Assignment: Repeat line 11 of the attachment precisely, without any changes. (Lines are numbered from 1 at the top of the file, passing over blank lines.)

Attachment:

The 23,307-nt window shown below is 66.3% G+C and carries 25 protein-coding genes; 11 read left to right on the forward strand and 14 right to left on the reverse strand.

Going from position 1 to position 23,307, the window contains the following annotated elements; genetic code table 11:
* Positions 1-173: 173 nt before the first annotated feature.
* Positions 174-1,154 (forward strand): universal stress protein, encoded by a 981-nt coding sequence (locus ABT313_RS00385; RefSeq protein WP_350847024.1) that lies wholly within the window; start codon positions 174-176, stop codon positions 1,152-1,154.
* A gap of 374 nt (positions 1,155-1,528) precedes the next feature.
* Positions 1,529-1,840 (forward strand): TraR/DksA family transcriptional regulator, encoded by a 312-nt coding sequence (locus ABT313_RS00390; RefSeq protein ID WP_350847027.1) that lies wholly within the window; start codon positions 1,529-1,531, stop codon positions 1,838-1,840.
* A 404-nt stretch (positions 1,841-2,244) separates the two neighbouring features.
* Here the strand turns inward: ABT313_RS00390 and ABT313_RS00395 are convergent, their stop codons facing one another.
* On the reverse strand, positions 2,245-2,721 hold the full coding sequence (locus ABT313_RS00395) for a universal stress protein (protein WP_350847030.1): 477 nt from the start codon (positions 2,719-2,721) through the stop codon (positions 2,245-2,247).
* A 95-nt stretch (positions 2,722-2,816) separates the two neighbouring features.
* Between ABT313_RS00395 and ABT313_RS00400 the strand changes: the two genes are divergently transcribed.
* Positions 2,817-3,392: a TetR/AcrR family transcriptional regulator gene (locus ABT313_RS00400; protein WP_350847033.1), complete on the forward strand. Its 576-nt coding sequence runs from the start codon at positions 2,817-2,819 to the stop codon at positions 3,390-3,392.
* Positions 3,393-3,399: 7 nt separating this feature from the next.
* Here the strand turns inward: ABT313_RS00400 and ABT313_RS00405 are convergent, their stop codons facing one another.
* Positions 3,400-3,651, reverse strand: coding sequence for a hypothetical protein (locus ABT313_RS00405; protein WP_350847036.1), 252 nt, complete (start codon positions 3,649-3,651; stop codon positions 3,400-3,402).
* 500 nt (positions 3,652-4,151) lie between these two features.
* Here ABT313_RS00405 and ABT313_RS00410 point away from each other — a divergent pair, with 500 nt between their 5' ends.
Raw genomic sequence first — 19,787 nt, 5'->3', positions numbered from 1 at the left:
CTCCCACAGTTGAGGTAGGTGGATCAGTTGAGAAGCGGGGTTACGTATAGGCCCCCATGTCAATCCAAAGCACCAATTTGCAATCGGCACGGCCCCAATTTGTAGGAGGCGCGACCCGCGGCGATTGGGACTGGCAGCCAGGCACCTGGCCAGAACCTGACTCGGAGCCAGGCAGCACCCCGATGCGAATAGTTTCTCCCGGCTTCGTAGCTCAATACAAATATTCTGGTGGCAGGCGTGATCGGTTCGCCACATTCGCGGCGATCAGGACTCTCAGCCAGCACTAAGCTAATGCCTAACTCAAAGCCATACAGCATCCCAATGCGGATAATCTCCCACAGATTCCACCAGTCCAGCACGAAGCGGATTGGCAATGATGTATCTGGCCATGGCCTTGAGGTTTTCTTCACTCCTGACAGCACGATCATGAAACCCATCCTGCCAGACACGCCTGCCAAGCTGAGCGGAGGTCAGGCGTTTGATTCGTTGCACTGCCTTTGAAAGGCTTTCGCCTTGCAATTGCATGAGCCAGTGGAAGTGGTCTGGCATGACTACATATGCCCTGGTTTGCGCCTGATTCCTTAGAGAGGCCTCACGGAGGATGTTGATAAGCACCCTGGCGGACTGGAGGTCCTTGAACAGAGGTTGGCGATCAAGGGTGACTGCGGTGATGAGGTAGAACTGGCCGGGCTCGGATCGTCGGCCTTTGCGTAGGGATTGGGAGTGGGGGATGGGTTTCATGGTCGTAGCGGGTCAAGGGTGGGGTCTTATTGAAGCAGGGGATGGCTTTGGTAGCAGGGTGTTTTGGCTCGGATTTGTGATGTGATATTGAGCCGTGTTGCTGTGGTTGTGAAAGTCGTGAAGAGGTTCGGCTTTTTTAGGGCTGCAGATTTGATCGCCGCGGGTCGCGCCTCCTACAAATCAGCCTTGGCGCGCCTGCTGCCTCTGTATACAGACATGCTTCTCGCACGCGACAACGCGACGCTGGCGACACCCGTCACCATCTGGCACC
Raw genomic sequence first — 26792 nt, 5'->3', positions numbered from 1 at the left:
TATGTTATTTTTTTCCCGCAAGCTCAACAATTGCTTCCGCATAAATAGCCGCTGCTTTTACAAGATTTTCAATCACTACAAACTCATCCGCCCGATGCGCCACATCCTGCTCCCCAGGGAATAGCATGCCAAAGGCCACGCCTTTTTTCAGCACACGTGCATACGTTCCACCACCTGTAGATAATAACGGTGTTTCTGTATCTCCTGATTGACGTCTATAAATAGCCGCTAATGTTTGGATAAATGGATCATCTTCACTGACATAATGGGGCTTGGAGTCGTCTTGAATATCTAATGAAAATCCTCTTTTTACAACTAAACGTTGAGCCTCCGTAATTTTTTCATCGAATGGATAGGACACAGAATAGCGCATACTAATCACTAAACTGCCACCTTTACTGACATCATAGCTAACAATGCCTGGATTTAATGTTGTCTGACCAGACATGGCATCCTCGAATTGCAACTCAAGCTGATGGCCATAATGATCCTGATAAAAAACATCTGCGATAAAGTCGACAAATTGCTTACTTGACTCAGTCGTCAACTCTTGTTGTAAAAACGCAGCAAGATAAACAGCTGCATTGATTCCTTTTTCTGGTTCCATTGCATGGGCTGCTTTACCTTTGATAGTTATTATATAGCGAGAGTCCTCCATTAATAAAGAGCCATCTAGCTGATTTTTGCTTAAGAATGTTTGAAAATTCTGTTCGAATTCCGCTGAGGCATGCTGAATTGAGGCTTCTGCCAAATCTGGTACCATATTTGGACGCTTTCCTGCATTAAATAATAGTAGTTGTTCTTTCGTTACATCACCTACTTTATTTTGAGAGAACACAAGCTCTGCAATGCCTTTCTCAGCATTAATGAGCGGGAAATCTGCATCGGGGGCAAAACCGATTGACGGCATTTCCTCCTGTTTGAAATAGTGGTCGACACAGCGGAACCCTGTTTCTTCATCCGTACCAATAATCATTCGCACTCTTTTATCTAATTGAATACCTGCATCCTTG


* Between ABT313_RS00395 and ABT313_RS00400 the strand changes: the two genes are divergently transcribed.